Fr. Stavros N. Akrotirianakis is the Proistamenos of St. John Greek Orthodox Church in Tampa, FL. Fr. contributes the Prayer Team Ministry, a daily reflection, which began in February 2015, has produced two books, “Let All Creation Rejoice: Reflections on Advent, the Nativity and Epiphany” and “The Road Back to Christ: Reflections on Lent, Holy Week and the Resurrection.”
LET US GIVE THANKS TO THE LORD
I give thanks to the Lord with my whole heart. Psalm 9:1
The word of God came to John the son of Zechariah in the wilderness, and he went into all the region about the Jordan preaching a baptism of repentance for the forgiveness of sins. As it is written in the book of the words of Isaiah the prophet,
“The voice of one crying in the wilderness: Prepare the way of the Lord, make His paths straight. Every valley shall be filled, and every mountain and hill shall be brought low, and the crooked shall be made straight, and the rough ways shall be made smooth; and all flesh shall see the salvation of God.” Luke 3: 2-6
Good morning Prayer Team!
This week, we wind our way through the final few reflections on gratitude, before we change topics again next week. And we focus now on the upcoming feast of the Theophany or Epiphany. Central to this feast of course, is our Lord, Jesus Christ, who came to be baptized by John the Baptist in the Jordan River. At the moment of the Baptism, the Holy Trinity was revealed to the world for the first time, as the Son of God was in the waters of the Jordan, the Spirit of God alighted on Him in the form of a dove, and the voice of God the Father was heard saying “This is my beloved Son, with whom I am well pleased.” (Matthew 3:17)
The secondary figure in the feast is St. John the Baptist and this week’s reflections will give a lot of emphasis to his role as the Forerunner of Christ. Saint John was the son of Zacharias and Elizabeth, and was a cousin of Jesus. He also had had somewhat of a miraculous birth, as his parents were very old when they had him. John lived in the wilderness, where he was “preaching a baptism of repentance for the forgiveness of sins.” He was designated by God to be the Forerunner of Christ, the one who was preparing the people to receive the Christ. With the human race in existence for many millennia after the fall, how would anyone have known when the time of Christ was going to be upon them? This was St. John’s role, to let people know that the Christ was coming and to endorse Christ to the people.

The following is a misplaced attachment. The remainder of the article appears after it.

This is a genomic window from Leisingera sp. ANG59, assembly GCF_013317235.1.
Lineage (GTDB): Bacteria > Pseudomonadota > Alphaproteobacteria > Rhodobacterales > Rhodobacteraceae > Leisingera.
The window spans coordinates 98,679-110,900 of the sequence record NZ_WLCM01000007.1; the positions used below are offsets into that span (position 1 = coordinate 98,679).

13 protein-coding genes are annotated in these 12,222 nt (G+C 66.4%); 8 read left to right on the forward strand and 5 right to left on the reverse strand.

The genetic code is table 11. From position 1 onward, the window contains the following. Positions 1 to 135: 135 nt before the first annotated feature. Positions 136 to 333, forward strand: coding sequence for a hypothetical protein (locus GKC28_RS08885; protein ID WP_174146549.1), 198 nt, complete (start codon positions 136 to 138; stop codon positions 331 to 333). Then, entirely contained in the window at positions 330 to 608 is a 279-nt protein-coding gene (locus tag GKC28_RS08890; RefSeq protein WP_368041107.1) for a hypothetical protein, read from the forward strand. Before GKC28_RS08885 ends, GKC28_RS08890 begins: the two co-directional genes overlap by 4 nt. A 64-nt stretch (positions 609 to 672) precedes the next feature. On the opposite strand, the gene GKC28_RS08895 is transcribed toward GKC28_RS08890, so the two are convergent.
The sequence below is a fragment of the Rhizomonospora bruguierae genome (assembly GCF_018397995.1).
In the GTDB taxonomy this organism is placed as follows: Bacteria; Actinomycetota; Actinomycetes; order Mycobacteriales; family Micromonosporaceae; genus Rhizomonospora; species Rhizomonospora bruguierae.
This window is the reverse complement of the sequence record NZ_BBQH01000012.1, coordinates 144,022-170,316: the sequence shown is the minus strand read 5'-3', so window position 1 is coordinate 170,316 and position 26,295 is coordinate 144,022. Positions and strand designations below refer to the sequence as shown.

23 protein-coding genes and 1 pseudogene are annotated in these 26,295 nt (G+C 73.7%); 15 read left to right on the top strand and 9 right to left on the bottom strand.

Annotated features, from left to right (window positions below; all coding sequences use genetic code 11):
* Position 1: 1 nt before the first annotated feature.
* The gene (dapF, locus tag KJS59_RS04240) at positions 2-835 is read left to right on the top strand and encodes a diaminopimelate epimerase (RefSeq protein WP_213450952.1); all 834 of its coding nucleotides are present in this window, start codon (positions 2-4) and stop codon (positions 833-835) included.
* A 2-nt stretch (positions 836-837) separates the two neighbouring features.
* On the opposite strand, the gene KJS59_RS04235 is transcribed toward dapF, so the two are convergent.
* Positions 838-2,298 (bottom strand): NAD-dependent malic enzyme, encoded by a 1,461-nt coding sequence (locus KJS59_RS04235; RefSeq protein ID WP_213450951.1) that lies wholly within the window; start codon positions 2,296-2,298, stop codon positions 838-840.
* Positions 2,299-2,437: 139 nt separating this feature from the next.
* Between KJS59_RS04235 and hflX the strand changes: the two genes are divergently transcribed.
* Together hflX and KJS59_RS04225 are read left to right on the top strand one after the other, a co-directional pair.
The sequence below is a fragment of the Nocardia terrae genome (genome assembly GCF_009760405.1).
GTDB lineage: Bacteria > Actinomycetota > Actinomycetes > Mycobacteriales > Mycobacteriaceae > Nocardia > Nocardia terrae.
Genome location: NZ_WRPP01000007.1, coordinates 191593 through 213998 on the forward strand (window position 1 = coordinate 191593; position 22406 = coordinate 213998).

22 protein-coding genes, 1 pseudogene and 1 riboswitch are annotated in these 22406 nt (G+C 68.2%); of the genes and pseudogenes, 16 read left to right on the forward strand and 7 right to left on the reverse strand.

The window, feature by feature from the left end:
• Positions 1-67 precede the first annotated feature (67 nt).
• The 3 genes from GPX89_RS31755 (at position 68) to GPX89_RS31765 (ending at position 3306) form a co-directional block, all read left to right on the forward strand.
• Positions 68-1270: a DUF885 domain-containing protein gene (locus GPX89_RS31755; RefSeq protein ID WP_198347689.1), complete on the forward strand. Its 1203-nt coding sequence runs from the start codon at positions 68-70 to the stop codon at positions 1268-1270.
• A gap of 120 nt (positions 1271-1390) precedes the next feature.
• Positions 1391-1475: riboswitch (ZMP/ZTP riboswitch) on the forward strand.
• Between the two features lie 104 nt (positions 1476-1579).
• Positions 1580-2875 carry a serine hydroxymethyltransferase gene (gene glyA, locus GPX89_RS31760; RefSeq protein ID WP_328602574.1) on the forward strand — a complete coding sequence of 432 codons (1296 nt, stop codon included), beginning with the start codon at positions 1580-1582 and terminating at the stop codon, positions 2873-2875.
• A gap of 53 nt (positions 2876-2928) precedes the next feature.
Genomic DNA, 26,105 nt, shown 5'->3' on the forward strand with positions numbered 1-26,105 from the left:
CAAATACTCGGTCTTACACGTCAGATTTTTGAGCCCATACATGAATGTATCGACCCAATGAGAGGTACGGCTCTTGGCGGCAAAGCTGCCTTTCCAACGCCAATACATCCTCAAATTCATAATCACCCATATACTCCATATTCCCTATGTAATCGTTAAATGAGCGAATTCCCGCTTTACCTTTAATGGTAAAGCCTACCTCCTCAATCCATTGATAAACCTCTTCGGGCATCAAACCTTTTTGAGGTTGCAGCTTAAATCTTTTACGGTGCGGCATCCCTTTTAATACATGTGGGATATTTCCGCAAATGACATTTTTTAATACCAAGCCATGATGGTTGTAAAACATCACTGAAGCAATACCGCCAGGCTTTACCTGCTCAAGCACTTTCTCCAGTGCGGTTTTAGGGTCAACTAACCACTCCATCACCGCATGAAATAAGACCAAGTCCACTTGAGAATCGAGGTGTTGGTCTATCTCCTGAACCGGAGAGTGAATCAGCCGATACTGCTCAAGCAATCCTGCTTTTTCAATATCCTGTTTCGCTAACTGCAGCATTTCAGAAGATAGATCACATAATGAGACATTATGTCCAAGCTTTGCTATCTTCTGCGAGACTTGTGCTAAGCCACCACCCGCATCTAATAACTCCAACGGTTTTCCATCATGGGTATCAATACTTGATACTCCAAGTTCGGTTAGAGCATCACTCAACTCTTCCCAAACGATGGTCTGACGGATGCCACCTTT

Saint John was out in the wilderness preaching to people about the coming of Christ. Some people must have thought he was “out of his mind,” the way he dressed (in camel’s hair, he looked pretty rough) and preached with a zeal about a topic most knew nothing about, and those who did, were skeptical of what he said. Indeed he was a voice of one, there were no others preaching like him. And he was out in the wilderness. He wasn’t living in a palace. His work was not glorious or luxurious by any means.
I think a lot about John’s message in Luke 3: 3-6. Sometimes, the fervent Christian must feel like John, like the voice of one crying in the wilderness. Indeed there are lots of valleys in life that can only be filled with God, lots of crooked ways that need to be straightened and rough places that need to be smoothed. I always feel empowered when I read the phrase “and all flesh shall see the salvation of God.” Indeed, Christ tells us that at the end of the world, all will see the glory and the majesty of God. Those who have believed and have lived a life of faith will inherit eternal life. And those who have not believed or lived a life of faith will inherit eternal punishment.
This message is ridiculed by those outside the faith as a myth. The Bible is seen as just a nice moral code or helpful life advice. However, it is not a moral code that comforts me when I’m in a low valley, or helpful life advice that makes my rough ways smooth. It is the Lord who does these things. And like those who heard John the Baptist and his voice crying in the wilderness, we too are to heed this voice and prepare the way for the Lord to come into our hearts, so that we will see the salvation that comes from God.
Lord, thank You for the gift of salvation. Thank You for the message of salvation that we can read and understand in the Bible. Thank You for those who help interpret the message of salvation to us. Help me to prepare the way to my heart so that You can always dwell in it. Make my paths straight, fill my valleys, make my crooked paths and rough ways to become smooth and lead me to Your salvation, today and always. Amen.
Open your ears to hear God’s voice today!
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